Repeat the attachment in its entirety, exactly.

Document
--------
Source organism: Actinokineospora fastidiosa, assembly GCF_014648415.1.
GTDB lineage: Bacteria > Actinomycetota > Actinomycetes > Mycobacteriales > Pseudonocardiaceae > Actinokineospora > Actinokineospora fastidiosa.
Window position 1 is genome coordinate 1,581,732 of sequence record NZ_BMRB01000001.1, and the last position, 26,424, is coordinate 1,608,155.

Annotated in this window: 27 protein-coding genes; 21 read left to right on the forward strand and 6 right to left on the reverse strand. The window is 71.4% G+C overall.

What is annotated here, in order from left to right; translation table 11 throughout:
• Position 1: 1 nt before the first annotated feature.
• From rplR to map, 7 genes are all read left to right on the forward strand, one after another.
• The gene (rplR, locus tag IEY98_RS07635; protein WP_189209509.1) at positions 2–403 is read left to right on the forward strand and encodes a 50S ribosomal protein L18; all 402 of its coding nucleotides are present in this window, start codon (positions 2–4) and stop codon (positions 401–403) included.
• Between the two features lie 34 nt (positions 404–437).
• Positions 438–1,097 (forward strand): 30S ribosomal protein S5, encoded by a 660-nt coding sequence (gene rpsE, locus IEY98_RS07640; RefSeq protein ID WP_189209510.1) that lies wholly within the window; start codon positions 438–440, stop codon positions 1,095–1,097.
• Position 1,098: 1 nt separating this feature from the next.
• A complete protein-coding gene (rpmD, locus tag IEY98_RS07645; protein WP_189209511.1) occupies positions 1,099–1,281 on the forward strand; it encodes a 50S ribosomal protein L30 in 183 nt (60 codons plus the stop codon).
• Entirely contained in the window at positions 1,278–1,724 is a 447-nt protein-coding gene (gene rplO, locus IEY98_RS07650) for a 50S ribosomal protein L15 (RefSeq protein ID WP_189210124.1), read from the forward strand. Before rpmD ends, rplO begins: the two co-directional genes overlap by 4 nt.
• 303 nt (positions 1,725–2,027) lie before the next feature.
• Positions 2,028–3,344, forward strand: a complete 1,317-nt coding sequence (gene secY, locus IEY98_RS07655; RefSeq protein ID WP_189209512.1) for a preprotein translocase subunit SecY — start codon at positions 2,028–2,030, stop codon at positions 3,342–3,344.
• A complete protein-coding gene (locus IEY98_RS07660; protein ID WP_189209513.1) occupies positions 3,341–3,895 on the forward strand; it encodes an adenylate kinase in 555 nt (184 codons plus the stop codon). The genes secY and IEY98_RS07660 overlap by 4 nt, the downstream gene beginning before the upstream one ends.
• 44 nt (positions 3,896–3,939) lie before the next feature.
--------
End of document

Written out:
Source organism: Actinokineospora fastidiosa, assembly GCF_014648415.1.
GTDB lineage: Bacteria > Actinomycetota > Actinomycetes > Mycobacteriales > Pseudonocardiaceae > Actinokineospora > Actinokineospora fastidiosa.
Window position 1 is genome coordinate 1,581,732 of sequence record NZ_BMRB01000001.1, and the last position, 26,424, is coordinate 1,608,155.

Annotated in this window: 27 protein-coding genes; 21 read left to right on the forward strand and 6 right to left on the reverse strand. The window is 71.4% G+C overall.

What is annotated here, in order from left to right; translation table 11 throughout:
• Position 1: 1 nt before the first annotated feature.
• From rplR to map, 7 genes are all read left to right on the forward strand, one after another.
• The gene (rplR, locus tag IEY98_RS07635; protein WP_189209509.1) at positions 2–403 is read left to right on the forward strand and encodes a 50S ribosomal protein L18; all 402 of its coding nucleotides are present in this window, start codon (positions 2–4) and stop codon (positions 401–403) included.
• Between the two features lie 34 nt (positions 404–437).
• Positions 438–1,097 (forward strand): 30S ribosomal protein S5, encoded by a 660-nt coding sequence (gene rpsE, locus IEY98_RS07640; RefSeq protein ID WP_189209510.1) that lies wholly within the window; start codon positions 438–440, stop codon positions 1,095–1,097.
• Position 1,098: 1 nt separating this feature from the next.
• A complete protein-coding gene (rpmD, locus tag IEY98_RS07645; protein WP_189209511.1) occupies positions 1,099–1,281 on the forward strand; it encodes a 50S ribosomal protein L30 in 183 nt (60 codons plus the stop codon).
• Entirely contained in the window at positions 1,278–1,724 is a 447-nt protein-coding gene (gene rplO, locus IEY98_RS07650) for a 50S ribosomal protein L15 (RefSeq protein ID WP_189210124.1), read from the forward strand. Before rpmD ends, rplO begins: the two co-directional genes overlap by 4 nt.
• 303 nt (positions 1,725–2,027) lie before the next feature.
• Positions 2,028–3,344, forward strand: a complete 1,317-nt coding sequence (gene secY, locus IEY98_RS07655; RefSeq protein ID WP_189209512.1) for a preprotein translocase subunit SecY — start codon at positions 2,028–2,030, stop codon at positions 3,342–3,344.
• A complete protein-coding gene (locus IEY98_RS07660; protein ID WP_189209513.1) occupies positions 3,341–3,895 on the forward strand; it encodes an adenylate kinase in 555 nt (184 codons plus the stop codon). The genes secY and IEY98_RS07660 overlap by 4 nt, the downstream gene beginning before the upstream one ends.
• 44 nt (positions 3,896–3,939) lie before the next feature.